New evidence has been found to support the theory that the entire works of Shakespeare were first written by a room of monkeys with typewriters. A recent excavation, just off Henley Street, Stratford-Upon-Avon, has revealed the ruins of a room housing the remains of typewriters and the skeletons of twenty monkeys.
More incredibly, the find pushes back the date for the invention of the typewriter by 150 years. It is likely that Shakespeare himself copied out the finished manuscripts, to add that authentic handwritten effect and cover the traces of the true authorship.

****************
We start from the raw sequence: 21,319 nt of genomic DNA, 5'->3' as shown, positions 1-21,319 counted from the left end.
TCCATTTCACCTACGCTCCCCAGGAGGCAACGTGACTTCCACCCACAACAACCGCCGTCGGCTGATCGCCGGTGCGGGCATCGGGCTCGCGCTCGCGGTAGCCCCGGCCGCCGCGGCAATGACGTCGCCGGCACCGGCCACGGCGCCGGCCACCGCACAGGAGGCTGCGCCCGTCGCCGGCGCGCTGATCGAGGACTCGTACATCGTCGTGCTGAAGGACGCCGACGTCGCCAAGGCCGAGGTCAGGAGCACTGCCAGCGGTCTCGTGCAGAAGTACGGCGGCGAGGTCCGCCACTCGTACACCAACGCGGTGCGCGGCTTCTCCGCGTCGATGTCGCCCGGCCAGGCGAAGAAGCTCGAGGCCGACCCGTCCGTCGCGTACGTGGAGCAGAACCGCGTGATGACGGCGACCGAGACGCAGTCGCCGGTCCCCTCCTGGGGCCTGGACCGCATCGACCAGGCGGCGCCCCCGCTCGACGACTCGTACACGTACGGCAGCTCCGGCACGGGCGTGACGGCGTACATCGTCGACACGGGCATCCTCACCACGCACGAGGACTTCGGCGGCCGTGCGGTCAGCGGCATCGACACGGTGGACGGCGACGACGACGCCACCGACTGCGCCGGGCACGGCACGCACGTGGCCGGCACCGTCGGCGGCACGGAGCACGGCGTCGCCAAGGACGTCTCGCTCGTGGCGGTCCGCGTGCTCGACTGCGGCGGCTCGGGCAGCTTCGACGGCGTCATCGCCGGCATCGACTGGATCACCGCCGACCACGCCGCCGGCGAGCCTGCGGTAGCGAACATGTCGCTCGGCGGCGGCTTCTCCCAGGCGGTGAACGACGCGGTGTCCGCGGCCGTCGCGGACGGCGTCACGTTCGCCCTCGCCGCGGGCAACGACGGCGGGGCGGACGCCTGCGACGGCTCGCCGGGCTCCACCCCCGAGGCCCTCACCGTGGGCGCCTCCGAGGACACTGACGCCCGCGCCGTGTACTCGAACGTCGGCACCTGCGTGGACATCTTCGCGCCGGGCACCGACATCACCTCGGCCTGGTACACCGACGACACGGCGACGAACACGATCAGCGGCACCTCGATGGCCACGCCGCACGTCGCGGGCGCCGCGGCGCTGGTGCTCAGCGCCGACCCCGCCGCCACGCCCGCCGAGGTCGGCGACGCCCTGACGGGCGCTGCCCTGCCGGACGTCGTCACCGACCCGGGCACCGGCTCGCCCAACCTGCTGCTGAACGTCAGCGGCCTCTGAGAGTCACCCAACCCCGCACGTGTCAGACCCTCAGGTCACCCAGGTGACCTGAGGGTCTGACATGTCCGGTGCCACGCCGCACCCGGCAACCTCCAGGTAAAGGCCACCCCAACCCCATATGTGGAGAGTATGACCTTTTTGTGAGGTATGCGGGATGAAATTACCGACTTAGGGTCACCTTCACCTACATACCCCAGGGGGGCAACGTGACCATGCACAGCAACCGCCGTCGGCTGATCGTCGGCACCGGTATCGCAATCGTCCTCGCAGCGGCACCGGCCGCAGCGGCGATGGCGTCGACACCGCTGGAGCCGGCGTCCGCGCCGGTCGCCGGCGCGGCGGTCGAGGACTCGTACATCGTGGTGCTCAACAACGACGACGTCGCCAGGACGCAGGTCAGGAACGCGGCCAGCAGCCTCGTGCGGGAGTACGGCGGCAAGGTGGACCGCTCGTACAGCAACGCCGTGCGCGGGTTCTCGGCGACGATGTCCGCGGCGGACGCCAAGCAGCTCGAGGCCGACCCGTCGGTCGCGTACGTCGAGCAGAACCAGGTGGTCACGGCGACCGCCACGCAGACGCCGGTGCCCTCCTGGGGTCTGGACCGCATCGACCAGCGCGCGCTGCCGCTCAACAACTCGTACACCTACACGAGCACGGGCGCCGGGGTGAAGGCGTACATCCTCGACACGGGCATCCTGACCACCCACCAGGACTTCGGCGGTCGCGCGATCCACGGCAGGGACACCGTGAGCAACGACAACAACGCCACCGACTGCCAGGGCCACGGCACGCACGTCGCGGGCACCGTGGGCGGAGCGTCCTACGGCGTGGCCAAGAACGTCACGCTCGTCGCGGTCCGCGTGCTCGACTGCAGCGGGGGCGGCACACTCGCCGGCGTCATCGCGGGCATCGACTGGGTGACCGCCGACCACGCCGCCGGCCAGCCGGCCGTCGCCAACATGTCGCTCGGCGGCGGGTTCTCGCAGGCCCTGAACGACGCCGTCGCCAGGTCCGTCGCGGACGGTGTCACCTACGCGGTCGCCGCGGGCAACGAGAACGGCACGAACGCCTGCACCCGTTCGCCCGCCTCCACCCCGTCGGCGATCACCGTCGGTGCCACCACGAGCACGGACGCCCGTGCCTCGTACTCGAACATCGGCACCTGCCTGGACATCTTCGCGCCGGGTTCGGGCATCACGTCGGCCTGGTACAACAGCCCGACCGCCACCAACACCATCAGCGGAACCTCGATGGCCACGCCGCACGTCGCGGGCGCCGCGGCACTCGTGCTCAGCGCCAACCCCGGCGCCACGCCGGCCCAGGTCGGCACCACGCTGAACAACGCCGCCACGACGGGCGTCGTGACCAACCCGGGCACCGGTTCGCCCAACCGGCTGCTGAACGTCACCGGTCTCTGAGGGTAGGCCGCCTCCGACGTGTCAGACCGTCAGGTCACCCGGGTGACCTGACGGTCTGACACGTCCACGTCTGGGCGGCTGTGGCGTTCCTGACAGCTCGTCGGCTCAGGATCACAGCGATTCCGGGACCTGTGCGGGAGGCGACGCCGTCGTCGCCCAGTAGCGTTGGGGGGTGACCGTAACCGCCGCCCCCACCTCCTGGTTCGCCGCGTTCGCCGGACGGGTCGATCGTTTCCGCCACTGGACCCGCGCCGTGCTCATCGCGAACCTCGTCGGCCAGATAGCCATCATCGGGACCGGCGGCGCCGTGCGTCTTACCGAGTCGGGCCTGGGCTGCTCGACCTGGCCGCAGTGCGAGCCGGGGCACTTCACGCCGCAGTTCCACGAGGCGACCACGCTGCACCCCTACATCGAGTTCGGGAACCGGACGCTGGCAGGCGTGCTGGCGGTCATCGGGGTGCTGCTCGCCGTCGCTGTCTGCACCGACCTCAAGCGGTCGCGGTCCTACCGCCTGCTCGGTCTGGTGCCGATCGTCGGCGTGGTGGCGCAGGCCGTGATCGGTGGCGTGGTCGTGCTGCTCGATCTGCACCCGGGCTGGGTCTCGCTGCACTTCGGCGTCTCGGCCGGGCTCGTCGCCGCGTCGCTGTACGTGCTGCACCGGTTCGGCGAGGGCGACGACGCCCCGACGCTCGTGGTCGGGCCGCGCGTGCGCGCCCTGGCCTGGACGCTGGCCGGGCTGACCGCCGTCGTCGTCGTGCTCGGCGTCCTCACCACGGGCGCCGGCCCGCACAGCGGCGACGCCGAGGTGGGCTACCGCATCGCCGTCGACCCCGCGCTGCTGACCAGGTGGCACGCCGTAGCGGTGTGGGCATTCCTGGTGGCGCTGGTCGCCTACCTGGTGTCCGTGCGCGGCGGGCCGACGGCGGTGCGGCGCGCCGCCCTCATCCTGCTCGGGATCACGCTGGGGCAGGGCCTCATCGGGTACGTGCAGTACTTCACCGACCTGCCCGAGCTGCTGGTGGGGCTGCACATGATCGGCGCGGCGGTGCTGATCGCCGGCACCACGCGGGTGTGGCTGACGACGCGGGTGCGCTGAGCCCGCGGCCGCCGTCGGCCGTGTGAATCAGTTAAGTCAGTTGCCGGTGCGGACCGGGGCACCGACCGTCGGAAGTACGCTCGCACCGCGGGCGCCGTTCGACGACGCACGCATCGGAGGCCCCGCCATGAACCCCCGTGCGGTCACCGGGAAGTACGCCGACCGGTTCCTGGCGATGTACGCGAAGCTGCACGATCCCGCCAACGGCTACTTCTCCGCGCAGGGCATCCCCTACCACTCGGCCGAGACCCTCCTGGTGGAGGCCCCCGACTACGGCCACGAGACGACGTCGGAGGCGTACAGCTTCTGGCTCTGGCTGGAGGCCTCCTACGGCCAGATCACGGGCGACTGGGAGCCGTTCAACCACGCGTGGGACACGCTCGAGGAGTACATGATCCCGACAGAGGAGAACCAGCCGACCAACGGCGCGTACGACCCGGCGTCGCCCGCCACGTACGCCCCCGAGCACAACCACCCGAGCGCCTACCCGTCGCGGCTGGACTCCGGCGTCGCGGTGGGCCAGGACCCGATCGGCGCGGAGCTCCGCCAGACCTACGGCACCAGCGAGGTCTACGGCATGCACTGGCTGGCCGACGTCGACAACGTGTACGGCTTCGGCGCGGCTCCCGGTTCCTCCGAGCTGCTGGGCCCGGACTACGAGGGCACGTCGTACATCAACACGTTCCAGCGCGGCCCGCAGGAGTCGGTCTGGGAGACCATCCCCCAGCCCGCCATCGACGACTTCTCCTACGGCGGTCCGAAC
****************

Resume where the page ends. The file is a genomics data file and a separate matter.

These finds add to growing evidence reserves, including the recently confirmed origin of the phrases “monkey-mischief” and “monkey-business”, found in Shakespeare’s own diaries, where they were ironically used in a more literal sense.
Today, computer simulations have revealed that the feat was possible. By modeling the logistics of importing the monkeys and keeping them fed and focussed, programmer Jesse Anderson believes he has provided compelling evidence to the cause. “Indeed, the computer simulations have shown that it would have been possible to fit twenty monkeys on a small ship, and the weather patterns at the time would have allowed safe passage of the ship up the Avon. Provision of a monkey puzzle tree in the garden would have kept the monkeys stimulated and on task. The findings are unequivocal.”
Whilst the literary prowess of the great Bard is under question, Shakespeare is bound to now be credited as the proprietor of the first British factory sweat-shop.